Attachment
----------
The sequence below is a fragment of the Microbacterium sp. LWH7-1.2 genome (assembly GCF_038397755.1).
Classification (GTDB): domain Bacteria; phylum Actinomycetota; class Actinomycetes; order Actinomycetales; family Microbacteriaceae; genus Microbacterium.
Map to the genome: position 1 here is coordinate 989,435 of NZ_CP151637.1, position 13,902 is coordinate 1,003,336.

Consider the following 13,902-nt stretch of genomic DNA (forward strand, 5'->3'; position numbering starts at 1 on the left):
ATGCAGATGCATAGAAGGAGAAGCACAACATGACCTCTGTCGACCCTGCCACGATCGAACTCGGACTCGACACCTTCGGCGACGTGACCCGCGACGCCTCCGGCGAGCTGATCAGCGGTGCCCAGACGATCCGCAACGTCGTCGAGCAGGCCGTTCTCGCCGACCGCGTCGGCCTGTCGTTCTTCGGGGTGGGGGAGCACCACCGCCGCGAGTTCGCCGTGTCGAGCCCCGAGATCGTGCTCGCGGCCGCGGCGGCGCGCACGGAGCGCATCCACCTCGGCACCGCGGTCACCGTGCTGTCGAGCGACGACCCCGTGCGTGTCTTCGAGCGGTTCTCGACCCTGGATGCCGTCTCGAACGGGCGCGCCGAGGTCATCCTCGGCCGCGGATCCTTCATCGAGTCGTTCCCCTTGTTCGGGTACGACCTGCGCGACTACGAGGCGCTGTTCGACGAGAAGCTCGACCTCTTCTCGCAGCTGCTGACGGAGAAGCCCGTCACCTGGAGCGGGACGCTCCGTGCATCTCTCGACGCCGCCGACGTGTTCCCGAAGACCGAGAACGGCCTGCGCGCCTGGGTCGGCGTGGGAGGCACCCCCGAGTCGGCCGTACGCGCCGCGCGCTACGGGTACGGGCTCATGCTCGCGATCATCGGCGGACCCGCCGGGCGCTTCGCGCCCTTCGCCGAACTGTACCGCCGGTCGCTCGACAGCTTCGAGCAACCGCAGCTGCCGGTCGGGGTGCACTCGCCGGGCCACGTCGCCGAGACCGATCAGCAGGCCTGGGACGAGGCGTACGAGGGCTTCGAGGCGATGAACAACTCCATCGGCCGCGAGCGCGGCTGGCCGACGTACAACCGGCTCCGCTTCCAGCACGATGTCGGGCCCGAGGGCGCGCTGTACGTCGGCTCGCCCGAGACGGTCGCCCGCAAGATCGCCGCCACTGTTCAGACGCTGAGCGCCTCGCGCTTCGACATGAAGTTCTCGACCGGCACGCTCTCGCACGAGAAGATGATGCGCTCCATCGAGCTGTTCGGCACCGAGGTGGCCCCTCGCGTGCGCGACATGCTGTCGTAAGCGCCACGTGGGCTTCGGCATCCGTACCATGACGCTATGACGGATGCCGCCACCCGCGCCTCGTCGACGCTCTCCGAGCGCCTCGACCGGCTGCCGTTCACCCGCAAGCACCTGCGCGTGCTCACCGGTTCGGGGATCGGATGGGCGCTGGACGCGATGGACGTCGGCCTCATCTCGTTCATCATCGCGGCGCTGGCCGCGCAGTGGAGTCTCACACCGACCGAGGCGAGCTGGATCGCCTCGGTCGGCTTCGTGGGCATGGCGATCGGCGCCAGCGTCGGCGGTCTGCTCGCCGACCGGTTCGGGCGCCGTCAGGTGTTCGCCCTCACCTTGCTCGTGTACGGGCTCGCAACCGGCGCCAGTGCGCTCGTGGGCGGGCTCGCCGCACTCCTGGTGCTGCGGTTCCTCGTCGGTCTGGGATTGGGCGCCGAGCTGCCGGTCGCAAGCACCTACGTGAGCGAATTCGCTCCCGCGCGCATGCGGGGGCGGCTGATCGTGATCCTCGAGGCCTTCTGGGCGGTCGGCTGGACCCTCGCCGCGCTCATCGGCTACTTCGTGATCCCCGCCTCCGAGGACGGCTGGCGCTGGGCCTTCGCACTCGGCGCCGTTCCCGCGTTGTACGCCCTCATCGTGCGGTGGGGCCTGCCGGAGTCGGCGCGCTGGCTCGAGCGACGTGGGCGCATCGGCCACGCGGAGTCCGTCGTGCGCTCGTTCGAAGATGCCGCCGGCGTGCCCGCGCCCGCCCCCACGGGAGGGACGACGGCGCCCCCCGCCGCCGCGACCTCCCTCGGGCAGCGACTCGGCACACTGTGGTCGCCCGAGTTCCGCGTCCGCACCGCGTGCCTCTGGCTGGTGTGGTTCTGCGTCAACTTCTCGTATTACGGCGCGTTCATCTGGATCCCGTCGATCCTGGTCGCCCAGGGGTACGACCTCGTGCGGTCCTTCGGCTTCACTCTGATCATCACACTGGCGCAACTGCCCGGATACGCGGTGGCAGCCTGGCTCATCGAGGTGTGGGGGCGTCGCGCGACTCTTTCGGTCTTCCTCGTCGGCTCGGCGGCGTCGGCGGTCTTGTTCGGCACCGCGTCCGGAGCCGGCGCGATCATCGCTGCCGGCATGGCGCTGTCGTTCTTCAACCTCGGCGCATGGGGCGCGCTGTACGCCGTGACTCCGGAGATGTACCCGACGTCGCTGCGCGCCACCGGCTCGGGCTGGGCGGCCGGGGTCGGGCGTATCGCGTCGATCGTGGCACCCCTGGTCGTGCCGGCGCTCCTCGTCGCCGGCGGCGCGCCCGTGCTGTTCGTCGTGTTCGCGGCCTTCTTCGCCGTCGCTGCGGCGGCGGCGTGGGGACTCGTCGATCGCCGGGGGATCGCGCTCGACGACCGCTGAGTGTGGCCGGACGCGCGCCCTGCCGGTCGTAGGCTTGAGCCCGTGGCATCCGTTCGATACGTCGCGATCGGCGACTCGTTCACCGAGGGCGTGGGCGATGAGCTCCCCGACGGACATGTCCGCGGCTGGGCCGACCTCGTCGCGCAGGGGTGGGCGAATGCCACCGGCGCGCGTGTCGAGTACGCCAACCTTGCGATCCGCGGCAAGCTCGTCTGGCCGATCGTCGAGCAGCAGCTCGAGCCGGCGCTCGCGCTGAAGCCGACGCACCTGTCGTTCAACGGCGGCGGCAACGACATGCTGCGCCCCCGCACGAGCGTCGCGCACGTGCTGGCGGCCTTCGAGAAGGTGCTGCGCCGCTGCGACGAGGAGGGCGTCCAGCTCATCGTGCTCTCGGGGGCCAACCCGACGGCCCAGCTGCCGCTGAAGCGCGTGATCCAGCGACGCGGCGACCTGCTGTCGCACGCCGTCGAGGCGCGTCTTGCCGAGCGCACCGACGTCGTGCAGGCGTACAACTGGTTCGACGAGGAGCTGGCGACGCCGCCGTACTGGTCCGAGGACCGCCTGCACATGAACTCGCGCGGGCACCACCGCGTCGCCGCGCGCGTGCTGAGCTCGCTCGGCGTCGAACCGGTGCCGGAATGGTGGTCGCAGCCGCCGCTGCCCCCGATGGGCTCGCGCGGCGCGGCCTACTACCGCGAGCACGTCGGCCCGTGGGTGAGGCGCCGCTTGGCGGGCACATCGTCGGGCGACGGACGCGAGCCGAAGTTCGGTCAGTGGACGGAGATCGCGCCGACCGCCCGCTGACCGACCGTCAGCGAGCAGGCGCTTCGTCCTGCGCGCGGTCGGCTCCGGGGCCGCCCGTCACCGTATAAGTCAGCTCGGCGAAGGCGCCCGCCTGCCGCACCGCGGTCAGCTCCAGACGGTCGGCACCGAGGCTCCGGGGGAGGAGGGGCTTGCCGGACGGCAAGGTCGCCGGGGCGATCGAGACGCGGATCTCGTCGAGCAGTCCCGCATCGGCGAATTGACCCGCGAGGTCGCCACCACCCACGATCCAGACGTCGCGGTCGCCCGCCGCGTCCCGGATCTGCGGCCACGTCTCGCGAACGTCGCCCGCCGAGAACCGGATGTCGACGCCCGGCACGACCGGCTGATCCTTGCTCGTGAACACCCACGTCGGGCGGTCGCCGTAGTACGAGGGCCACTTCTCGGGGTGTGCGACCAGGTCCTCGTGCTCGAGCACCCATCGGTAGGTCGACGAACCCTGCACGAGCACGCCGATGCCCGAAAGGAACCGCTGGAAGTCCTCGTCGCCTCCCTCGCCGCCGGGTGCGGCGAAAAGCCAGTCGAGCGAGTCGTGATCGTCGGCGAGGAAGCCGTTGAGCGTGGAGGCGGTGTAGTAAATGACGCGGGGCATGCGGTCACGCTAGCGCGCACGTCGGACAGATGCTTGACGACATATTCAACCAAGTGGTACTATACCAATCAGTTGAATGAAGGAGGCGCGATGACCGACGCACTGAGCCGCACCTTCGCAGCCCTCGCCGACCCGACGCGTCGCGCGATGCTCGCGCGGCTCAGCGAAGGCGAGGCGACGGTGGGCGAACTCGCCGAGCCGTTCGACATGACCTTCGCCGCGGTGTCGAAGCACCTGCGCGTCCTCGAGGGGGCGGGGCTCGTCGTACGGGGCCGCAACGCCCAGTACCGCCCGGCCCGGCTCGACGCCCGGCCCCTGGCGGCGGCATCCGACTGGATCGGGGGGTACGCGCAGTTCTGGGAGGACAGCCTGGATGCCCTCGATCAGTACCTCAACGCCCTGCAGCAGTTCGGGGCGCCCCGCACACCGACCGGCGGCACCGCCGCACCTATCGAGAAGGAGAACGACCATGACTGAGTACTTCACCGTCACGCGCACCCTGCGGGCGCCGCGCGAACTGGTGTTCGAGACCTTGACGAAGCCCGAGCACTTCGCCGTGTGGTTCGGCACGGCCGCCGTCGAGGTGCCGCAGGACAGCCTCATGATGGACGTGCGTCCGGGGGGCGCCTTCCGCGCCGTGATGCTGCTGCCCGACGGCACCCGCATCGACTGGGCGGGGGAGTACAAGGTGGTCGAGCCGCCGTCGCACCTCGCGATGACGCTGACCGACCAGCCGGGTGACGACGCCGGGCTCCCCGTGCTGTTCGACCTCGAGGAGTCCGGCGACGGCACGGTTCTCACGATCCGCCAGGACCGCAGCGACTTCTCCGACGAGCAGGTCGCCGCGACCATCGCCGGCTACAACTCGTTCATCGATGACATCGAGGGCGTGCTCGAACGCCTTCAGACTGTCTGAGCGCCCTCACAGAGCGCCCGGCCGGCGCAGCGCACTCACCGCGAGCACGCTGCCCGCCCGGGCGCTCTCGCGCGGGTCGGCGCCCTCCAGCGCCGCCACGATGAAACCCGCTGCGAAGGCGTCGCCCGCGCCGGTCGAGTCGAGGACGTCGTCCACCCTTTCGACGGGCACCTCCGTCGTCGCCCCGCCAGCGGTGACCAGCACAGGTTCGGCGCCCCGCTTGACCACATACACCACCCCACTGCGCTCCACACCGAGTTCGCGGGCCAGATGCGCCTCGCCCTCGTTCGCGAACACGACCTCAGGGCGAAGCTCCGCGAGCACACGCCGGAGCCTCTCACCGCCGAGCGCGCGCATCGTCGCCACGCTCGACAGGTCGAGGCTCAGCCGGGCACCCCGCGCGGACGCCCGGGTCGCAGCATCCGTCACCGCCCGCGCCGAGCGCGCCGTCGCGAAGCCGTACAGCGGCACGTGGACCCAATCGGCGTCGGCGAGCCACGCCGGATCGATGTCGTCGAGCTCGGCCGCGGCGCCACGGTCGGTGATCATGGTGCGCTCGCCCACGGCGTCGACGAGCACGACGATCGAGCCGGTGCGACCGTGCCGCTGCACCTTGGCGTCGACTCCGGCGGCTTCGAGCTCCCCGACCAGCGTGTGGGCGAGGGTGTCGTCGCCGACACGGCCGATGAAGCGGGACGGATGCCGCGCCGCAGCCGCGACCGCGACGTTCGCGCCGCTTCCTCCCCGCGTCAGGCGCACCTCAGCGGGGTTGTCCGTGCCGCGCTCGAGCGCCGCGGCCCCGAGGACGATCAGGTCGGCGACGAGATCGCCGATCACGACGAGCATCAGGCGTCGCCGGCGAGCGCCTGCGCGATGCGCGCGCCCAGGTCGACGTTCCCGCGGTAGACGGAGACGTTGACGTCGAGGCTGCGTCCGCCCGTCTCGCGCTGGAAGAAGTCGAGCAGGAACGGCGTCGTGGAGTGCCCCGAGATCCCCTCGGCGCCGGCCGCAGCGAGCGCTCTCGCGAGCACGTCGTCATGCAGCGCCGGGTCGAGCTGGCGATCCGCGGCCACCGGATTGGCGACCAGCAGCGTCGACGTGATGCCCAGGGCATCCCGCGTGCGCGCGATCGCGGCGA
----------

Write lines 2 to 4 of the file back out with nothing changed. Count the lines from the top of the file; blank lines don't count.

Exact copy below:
Classification (GTDB): domain Bacteria; phylum Actinomycetota; class Actinomycetes; order Actinomycetales; family Microbacteriaceae; genus Microbacterium.
Map to the genome: position 1 here is coordinate 989,435 of NZ_CP151637.1, position 13,902 is coordinate 1,003,336.

Consider the following 13,902-nt stretch of genomic DNA (forward strand, 5'->3'; position numbering starts at 1 on the left):